The Bugaboos are one of North America’s top summer alpine rock climbing destinations. They’re located in the Purcell Mountains in eastern B.C., about 300 kilometres from Calgary.
There are hundreds of climbs to choose from on Bugaboo Spire, Pigeon Spire, the Howser Towers, Snowpatch Spire and Crescent Tower, from off-piste to extremely popular. If it’s your first time visiting the Bugaboos, and you’re looking for a challenge, then here are three routes away from the busiest classics that are found close to the Kain Hut and Applebee Campground. All three routes are found in the The Bugaboos guidebook.
Lion’s Way 5.6: If you’re new to the Bugaboos, this is a fantastic introduction route. The six pitches were first climbed in 1968 by the iconic skier and mountain guide Hans Gmoser with Mr. and Mrs. T. Hindset. It climbs a line of cracks, solid alpine blocks and big features up to the summit of Crescent Tower. To descend, head down the gully between the North Tower and the Central Towers, using rappel anchors to pass the steep sections. For a trip report and topo visit here.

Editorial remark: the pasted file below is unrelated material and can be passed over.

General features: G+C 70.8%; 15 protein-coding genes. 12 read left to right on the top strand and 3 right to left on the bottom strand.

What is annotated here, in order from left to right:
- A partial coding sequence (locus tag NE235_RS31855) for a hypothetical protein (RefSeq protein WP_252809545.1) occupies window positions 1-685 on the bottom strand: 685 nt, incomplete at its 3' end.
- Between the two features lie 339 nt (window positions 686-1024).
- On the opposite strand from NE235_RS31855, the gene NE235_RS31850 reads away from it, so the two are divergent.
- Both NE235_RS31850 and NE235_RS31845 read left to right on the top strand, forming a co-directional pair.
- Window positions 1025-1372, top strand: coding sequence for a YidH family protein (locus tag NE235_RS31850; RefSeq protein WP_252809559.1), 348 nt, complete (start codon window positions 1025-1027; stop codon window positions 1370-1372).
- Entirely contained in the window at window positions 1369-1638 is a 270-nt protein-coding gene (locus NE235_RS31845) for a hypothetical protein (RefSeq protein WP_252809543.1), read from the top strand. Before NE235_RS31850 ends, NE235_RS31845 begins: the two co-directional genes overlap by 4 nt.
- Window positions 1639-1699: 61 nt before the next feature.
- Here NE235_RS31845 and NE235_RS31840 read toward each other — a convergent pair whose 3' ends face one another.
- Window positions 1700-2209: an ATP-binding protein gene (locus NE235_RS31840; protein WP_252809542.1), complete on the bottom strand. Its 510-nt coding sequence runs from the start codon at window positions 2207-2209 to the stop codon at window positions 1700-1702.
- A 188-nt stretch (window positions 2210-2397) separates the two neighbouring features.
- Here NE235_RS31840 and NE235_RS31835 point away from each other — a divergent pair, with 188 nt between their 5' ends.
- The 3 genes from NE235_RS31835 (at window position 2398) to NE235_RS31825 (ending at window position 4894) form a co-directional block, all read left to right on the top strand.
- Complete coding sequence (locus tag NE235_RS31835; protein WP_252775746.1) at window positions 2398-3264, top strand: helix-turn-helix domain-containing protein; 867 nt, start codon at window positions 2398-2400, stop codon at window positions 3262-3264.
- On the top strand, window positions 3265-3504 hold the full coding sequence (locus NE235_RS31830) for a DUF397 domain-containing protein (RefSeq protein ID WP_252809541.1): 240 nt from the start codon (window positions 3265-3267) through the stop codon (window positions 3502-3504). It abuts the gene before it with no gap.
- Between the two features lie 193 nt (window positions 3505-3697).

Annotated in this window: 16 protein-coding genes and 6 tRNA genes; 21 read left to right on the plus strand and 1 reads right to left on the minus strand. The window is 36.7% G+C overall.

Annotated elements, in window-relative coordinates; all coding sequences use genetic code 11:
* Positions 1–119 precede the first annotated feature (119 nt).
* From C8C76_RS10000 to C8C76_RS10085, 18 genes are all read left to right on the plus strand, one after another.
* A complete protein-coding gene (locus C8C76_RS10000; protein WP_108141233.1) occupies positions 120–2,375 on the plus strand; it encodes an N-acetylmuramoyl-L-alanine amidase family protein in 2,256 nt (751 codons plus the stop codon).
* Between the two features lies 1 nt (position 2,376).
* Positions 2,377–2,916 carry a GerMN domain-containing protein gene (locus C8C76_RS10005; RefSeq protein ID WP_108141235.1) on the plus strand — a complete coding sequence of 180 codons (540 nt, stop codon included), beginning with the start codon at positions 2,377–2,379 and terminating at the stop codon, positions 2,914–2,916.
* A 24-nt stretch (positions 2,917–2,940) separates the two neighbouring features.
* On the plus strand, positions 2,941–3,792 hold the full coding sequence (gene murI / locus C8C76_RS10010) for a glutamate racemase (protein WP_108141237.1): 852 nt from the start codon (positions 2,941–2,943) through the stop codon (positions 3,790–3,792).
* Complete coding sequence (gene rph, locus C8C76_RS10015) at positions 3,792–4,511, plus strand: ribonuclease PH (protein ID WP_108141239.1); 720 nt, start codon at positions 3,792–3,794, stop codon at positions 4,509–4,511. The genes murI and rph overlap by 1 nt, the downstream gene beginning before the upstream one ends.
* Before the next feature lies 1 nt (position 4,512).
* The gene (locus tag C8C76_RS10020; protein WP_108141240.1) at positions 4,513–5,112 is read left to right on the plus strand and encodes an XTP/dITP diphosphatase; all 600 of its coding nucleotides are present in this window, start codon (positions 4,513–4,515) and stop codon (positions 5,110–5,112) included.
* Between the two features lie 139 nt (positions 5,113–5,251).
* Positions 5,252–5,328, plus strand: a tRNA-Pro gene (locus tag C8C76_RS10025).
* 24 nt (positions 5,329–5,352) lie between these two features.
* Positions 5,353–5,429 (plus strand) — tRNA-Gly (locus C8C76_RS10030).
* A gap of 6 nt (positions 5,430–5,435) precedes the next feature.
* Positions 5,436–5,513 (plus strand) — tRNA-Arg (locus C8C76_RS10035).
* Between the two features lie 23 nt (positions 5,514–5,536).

Snowpatch Route 5.8: Snowpatch Spire has some of the best hard rock routes in the Bugaboos. The east face houses several up to 5.12 and harder, but one that deserves more attention is the 17 pitch Snowpatch Route. The climb goes by several names, including the Southeast Corner and Wiessner’s Route. The first ascent was back in 1940 by American Raffi Bedayn and Canadian Jack Arnold. Legendary climber Fritz Wiessner made a bold attempt in 1938. The first few pitches are fifth-class, which are followed by several 5.7 until the low angle fifth-class middle pitches. Around pitch 15, the climbing picks back up to 5.8 and 5.7 to a mellow finish. Watch an ascent below.
Northeast Ridge 5.8: A lot of climbers heading to the Bugaboos are aiming for the Kain Route on Bugaboo Spire, but an equally amazing outing is the Northeast Ridge. It was first climbed in 1958 and gained popularity after its inclusion in the book Fifty Favourite Climbs in North America. The 12-pitch route is often underestimated, so be prepared for a long day and a big descent down the Kain Route. It follows splitter cracks and fun slab features.
For tips on climbing your first summer alpine line visit here.